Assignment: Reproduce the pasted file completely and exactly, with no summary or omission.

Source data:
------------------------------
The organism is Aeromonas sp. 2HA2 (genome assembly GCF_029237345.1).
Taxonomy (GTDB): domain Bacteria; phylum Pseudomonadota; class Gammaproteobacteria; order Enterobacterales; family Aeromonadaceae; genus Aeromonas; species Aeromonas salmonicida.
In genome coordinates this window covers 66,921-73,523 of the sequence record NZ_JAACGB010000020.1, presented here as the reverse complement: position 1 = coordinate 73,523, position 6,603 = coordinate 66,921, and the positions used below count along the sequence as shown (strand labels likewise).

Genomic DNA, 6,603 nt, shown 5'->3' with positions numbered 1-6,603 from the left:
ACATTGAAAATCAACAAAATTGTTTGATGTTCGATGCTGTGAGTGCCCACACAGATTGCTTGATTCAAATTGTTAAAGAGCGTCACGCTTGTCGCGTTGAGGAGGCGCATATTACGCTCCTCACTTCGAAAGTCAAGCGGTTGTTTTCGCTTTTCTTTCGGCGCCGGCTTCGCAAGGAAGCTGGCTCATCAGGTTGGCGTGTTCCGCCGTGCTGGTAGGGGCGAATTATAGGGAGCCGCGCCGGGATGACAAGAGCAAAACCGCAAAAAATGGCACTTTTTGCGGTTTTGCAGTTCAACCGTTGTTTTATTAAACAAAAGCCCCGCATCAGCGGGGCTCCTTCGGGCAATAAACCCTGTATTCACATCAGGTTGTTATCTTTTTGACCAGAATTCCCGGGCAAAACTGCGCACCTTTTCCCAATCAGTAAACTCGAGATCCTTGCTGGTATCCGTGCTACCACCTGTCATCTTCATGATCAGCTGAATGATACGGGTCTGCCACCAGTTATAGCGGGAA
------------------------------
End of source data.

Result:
The organism is Aeromonas sp. 2HA2 (genome assembly GCF_029237345.1).
Taxonomy (GTDB): domain Bacteria; phylum Pseudomonadota; class Gammaproteobacteria; order Enterobacterales; family Aeromonadaceae; genus Aeromonas; species Aeromonas salmonicida.
In genome coordinates this window covers 66,921-73,523 of the sequence record NZ_JAACGB010000020.1, presented here as the reverse complement: position 1 = coordinate 73,523, position 6,603 = coordinate 66,921, and the positions used below count along the sequence as shown (strand labels likewise).

Genomic DNA, 6,603 nt, shown 5'->3' with positions numbered 1-6,603 from the left:
ACATTGAAAATCAACAAAATTGTTTGATGTTCGATGCTGTGAGTGCCCACACAGATTGCTTGATTCAAATTGTTAAAGAGCGTCACGCTTGTCGCGTTGAGGAGGCGCATATTACGCTCCTCACTTCGAAAGTCAAGCGGTTGTTTTCGCTTTTCTTTCGGCGCCGGCTTCGCAAGGAAGCTGGCTCATCAGGTTGGCGTGTTCCGCCGTGCTGGTAGGGGCGAATTATAGGGAGCCGCGCCGGGATGACAAGAGCAAAACCGCAAAAAATGGCACTTTTTGCGGTTTTGCAGTTCAACCGTTGTTTTATTAAACAAAAGCCCCGCATCAGCGGGGCTCCTTCGGGCAATAAACCCTGTATTCACATCAGGTTGTTATCTTTTTGACCAGAATTCCCGGGCAAAACTGCGCACCTTTTCCCAATCAGTAAACTCGAGATCCTTGCTGGTATCCGTGCTACCACCTGTCATCTTCATGATCAGCTGAATGATACGGGTCTGCCACCAGTTATAGCGGGAA